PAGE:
Edson Barboza makes his debut as a featherweight after a long run in the UFC lightweight division when he takes on Dan Ige on May 16. But the dangerous striker came close to never again fighting in the octagon.
In a surprising social media post two months ago, Barboza wrote he was “very thankful for these almost 10 years that I have been working for the company,” but thought it was “time to move on.”
After he voiced his dissatisfaction, it didn’t take long for the UFC to negotiate a fight with Josh Emmett for May 2. But the deal was never finalized.
Now, with a bout agreement signed to face Ige in Jacksonville, Fla., Barboza explains why he voiced his dissatisfaction with the UFC.
“You want to change when you’re not satisfied where you are, and that was the moment right there,” Barboza told MMA Fighting. “I was ready to fight, man, asking for a fight since December, and that’s what bothered me. I asked for a fight in December and was like, ‘OK, cool, you’ll fight in December.’ And then December was over, and January, February, March, April, and no fight. That bothered me a bit, because I wanted to fight. I’m healthy, I’m ready to fight, and I wasn’t fighting. You’ll fight, you won’t, you will, you won’t.”
According to Barboza, the UFC told his manager “we won’t release him, [but] we won’t let him go.”
“Asking for my release wasn’t my first option. My first option was fighting,” Barboza said. “I wanted to fight. Me asking for my release was only an excuse like, ‘What’s up, brother, please give me a fight.’ I have to fight, man. I have to fight. Like I said, my main option was fighting – not getting released by the UFC. But if I had left the UFC, there would be no problem either.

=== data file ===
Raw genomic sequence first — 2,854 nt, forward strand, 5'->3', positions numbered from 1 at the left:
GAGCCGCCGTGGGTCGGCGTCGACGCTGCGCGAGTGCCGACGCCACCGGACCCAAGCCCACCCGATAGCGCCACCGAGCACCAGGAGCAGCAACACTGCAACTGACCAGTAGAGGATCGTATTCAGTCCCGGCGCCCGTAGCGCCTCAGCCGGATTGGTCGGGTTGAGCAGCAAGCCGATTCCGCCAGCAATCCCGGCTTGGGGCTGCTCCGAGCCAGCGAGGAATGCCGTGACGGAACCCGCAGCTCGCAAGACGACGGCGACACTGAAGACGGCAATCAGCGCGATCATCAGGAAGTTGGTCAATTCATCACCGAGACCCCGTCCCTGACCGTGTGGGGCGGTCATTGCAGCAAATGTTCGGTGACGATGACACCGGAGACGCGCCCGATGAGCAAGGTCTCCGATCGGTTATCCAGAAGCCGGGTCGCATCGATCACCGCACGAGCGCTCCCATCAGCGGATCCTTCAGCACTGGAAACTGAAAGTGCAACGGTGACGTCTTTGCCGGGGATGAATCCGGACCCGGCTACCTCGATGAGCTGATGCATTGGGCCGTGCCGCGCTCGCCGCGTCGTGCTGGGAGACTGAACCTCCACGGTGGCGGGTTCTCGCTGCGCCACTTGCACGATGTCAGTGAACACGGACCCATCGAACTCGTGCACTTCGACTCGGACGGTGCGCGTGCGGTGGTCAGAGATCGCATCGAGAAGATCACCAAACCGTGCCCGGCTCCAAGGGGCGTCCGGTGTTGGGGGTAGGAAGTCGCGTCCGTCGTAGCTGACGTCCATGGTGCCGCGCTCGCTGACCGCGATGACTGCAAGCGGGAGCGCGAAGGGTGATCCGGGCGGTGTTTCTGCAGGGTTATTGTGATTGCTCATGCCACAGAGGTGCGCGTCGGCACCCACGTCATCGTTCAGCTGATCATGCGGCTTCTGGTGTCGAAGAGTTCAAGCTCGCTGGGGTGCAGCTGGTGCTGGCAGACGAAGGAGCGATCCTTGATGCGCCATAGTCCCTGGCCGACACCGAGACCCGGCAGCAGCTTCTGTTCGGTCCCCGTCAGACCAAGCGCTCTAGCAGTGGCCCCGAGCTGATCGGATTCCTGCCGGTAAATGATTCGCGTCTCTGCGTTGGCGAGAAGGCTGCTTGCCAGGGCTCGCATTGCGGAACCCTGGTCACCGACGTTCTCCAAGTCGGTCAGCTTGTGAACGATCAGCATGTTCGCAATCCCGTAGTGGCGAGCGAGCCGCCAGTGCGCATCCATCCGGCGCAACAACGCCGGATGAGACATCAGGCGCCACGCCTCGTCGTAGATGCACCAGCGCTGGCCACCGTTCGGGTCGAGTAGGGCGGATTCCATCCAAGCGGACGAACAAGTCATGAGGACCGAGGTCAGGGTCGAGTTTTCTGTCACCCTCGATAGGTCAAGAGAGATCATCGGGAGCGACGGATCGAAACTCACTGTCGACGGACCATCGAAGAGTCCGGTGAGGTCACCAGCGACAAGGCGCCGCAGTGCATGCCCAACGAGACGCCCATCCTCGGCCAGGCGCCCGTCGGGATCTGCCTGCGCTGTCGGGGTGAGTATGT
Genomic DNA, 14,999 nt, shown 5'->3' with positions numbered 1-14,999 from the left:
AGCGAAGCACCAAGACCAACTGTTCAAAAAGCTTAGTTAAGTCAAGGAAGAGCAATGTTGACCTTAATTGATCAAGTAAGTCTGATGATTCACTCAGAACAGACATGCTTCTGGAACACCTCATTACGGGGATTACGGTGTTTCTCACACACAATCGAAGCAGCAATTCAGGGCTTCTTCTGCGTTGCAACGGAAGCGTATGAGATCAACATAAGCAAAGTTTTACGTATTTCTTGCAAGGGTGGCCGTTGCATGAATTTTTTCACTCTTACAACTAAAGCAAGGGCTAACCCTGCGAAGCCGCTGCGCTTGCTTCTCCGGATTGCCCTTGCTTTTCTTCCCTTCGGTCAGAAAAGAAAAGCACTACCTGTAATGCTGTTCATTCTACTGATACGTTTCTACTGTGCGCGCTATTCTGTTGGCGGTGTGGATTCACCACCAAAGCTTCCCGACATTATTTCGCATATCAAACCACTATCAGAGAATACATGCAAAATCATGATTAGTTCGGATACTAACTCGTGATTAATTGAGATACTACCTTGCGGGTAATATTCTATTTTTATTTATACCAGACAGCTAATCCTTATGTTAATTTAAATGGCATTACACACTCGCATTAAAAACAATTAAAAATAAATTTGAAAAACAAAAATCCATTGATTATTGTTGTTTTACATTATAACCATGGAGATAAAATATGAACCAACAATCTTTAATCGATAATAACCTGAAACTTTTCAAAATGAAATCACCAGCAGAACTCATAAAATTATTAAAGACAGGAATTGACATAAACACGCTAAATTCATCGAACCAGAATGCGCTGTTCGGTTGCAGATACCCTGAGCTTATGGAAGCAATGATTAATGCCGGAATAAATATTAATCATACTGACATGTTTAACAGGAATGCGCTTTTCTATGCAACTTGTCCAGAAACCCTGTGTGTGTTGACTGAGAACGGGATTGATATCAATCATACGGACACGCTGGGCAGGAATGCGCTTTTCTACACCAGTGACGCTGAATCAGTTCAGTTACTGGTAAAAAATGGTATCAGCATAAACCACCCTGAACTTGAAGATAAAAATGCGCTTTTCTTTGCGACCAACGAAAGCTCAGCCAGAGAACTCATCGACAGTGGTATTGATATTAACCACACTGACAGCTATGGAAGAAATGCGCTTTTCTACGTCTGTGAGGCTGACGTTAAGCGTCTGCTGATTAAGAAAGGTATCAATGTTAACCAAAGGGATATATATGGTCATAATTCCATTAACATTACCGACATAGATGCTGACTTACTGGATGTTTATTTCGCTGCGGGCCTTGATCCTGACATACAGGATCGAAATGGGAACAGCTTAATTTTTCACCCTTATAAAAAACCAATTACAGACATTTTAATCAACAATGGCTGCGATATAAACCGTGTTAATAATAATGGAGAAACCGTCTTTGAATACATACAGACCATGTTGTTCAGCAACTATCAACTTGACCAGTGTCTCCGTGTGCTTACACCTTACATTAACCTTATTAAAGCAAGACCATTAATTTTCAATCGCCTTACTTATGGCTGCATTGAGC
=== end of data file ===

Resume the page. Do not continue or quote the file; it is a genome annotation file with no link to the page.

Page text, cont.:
“They didn’t let me go, and this fight came. Like I said, that was the whole problem. I was ready and wanted to fight since December. That’s what annoyed me. I told my manager I was ready to fight in December, and now I’m fighting in May. Look how much time I’ve been ready to fight. It’s crazy.”
Barboza, 20-8 as a pro MMA fighter, has racked up a 14-8 record under the UFC banner, fighting against some of the best 155-pounders in the company. Almost one decade into his UFC career, he celebrates the fact he’s finally getting back to work.
“It got to a point I was full of it, man,” Barboza said. “I’m 34 and I don’t have time to waste, you know, waiting for others. I have to work, especially because I’m healthy and I want to work. That moment I really wanted to leave, but thank God I have a fight now. I continue in the UFC, I continue being grateful. I love what I do and I will continue doing my best in the UFC, as always.”